NACE – National Association of Corrosion Engineers

NAD – North American Datum: Major North American surveys of 1927 and 1983, and the permanent markers installed during the survey. These markers can be found throughout the U.S. and Canada, and are sometimes used as reference points for the location of buried pipes, or other utilities.

NAPSR – National Association of Pipeline Safety Representatives

NARUC – National Association of Regulatory Utility Commissioners

NASFM – National Association of State Fire Marshals.

NDT – Nondestructive testing

NEB – National Energy Board

NESC – National Electric Safety Code.

NGL – National Gas Liquid

NID – Network Interface Device: same as SNI.

NIJ – Network Interface Junction: same as SNI.

NIOSH – National Safety for Occupational Safety and Health

NPGA – National Propane Gas Association

NPMS – National Pipeline Mapping System

NPRM – Notice of Proposed Rulemaking

NRC – National Response Center

NTDPC – National Telecommunications Damage Prevention Council

NTSB – National Transportation and Safety Board

NUCA – National Utility Contractors Association

NULCA – National Utility Locating Contractors Association.

OD – Outside Diameter: Pipes are usually referred to by their inside diameter.

OFCP – Optical Fiber Conductive Plenum: an armored fiber cable, but usually only placed in ISP areas.

OFCR – Optical Fiber Conductive Riser: an armored fiber cable, but usually only placed in ISP areas.

OHD – Overhead: Overhead cables. Overhead cables are listed on utility prints just as buried cables are, but they may use different codes. Some companies may list them as OHD, most telcos use the code 52C, while power and cable TV companies often use dashed lines for one, and solid lines for the other.

OMNI – OMNI Marker: Similar to EMS buried utility markers, but produced by a different manufacturer.

OPGW – Optical Ground Wire: A newer cable system that consists of a fiber optic cable inside of a power transmission ground wire – so it is both a fiber cable and ground wire in one – though this is only true where the cable is aerial. Below ground they are separate lines. Also known as OPG, and FOG for Fiber Optic Ground.

OPS – Office of Pipeline Safety

OSHA – Occupational Safety & Health Administration

OSP – OutSide Plant: Any utility line, aerial or buried, that is outside of a building. In utility locating, we deal strictly with OSP utilities. Most utility lines alter material when they switch from OSP to ISP at a junction box or meter attached to the building.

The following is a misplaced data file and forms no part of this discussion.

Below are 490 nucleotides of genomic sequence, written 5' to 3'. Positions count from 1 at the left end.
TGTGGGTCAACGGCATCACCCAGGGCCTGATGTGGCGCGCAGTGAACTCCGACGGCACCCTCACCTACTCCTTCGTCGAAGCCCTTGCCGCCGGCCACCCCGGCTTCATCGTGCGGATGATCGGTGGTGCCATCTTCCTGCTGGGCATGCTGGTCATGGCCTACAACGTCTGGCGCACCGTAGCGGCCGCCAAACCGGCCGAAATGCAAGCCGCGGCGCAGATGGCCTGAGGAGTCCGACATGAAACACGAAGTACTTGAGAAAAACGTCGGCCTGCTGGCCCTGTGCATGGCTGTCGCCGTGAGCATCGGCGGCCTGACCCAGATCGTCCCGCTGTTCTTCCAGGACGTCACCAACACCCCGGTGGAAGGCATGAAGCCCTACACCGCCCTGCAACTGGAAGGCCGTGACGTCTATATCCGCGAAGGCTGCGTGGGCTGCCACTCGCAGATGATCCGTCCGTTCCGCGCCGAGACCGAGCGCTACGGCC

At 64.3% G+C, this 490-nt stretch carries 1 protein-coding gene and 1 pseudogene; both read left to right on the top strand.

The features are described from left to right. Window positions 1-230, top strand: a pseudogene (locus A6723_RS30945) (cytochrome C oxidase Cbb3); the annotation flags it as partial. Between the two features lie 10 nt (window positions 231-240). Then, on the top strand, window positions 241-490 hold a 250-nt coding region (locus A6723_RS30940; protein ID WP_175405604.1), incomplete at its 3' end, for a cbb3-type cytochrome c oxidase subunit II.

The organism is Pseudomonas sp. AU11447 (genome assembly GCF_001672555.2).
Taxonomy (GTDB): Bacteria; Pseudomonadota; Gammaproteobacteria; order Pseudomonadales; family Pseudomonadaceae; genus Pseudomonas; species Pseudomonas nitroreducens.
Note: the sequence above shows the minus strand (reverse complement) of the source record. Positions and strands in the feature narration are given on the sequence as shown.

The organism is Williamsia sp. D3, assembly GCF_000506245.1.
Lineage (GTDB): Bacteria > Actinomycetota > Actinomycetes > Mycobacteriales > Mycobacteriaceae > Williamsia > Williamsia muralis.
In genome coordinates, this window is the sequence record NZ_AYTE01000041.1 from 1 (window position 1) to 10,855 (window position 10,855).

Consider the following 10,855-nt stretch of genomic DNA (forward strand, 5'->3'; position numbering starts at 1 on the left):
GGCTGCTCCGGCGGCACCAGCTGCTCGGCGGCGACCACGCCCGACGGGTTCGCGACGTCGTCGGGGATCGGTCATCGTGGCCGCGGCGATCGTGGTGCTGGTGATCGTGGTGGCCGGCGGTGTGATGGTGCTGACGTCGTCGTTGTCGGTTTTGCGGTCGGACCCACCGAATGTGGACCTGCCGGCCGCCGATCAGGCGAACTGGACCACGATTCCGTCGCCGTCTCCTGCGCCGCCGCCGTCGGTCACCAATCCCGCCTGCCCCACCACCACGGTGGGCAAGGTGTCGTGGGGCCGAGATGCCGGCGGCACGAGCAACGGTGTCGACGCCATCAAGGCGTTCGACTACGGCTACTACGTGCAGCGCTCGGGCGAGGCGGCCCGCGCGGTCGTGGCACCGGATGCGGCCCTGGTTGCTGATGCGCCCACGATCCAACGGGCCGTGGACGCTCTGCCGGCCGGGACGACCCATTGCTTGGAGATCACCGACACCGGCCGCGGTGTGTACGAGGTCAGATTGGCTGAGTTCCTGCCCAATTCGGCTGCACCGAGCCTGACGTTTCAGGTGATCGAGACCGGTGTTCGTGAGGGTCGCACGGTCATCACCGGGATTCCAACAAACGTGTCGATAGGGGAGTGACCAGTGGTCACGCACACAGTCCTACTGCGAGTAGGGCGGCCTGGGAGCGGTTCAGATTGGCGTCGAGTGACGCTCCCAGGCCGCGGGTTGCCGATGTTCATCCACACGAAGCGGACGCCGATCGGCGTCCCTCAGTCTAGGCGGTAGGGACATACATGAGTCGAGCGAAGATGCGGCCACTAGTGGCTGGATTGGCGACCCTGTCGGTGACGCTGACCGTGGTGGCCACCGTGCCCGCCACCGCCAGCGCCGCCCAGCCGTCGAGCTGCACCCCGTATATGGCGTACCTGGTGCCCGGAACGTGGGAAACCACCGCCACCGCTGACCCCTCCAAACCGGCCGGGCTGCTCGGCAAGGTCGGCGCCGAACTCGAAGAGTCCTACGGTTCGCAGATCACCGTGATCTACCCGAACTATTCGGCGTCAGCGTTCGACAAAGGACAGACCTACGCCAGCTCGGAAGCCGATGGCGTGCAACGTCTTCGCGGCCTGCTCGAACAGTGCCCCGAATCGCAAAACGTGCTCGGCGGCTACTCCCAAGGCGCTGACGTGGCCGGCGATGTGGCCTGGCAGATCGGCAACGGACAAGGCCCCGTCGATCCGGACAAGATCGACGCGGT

OSP – Outside Plant Solutions

PAF – Progressive Agriculture Foundation.

PAPA – Pipeline Association for Public Awareness.

PB – Polybutylene: Plastic pipe material.

PE – Polyethylene: Very common material for plastic pipe or cable insulation jacket.

PED – Pedestal: Utility box used for phone, power, CATV, etc. May be made of steel, plastic, fiberglass, etc., and in various sizes.

PEX – Cross-Linked Polyethylene: Plastic piping material used in situations of extremely hot or cold temperatures. PEX pipes are used underneath the driveways of some ski resorts in Utah, Idaho, Colorado and other states, and filled with heated anti-freeze.

PG&J – Pipeline and Gas Journal

PHMSA – Pipeline and Hazardous Material Safety Administration

PIC – Polyethylene Insulated Cable – aka – Plastic Insulated Cable: Almost all telephone cables manufactured for OSP since 1958 are PIC cables, including those used in the T-1 and DSL systems, as well as those that are armored.

PIPES – Pipeline Inspection, Protection, Enforcement, and Safety

PL – Property Line: A point at which any private property meets another private property line, or a public right of way.

PLA – Plastic (Conduit or Pipe)

POLY – Polyethylene: A type of plastic. Usually refers to plastic pipe, but polyethylene is also used as an outer jacket on most modern utility cables. Same as PE.

PON – Passive Optical Network: any communication system that uses fiber optic cable only, without any electric power supply being introduced in to the system between the CO or Head End, and the destination point (residence or office building). Both FTTB and FTTH architectures are also PON networks.

POTS – Plain Old Telephone Service: Any phone service pair that is not utilizing either T-1 or DSL, and therefore not multiplexed, is a POTS line.

PP – Polypropylene: Plastic pipe material.

PP – Polypropylene – (Plastic pipe)

PP – Power Pole: Pole that has electrical power, but may also have phone, fiber or coaxial cables as well.

PRV – Pressure Release Valve: Used in many pressurized water systems to allow for the release of excess water pressure.

PSI – Pounds per Square Inch (Pressure)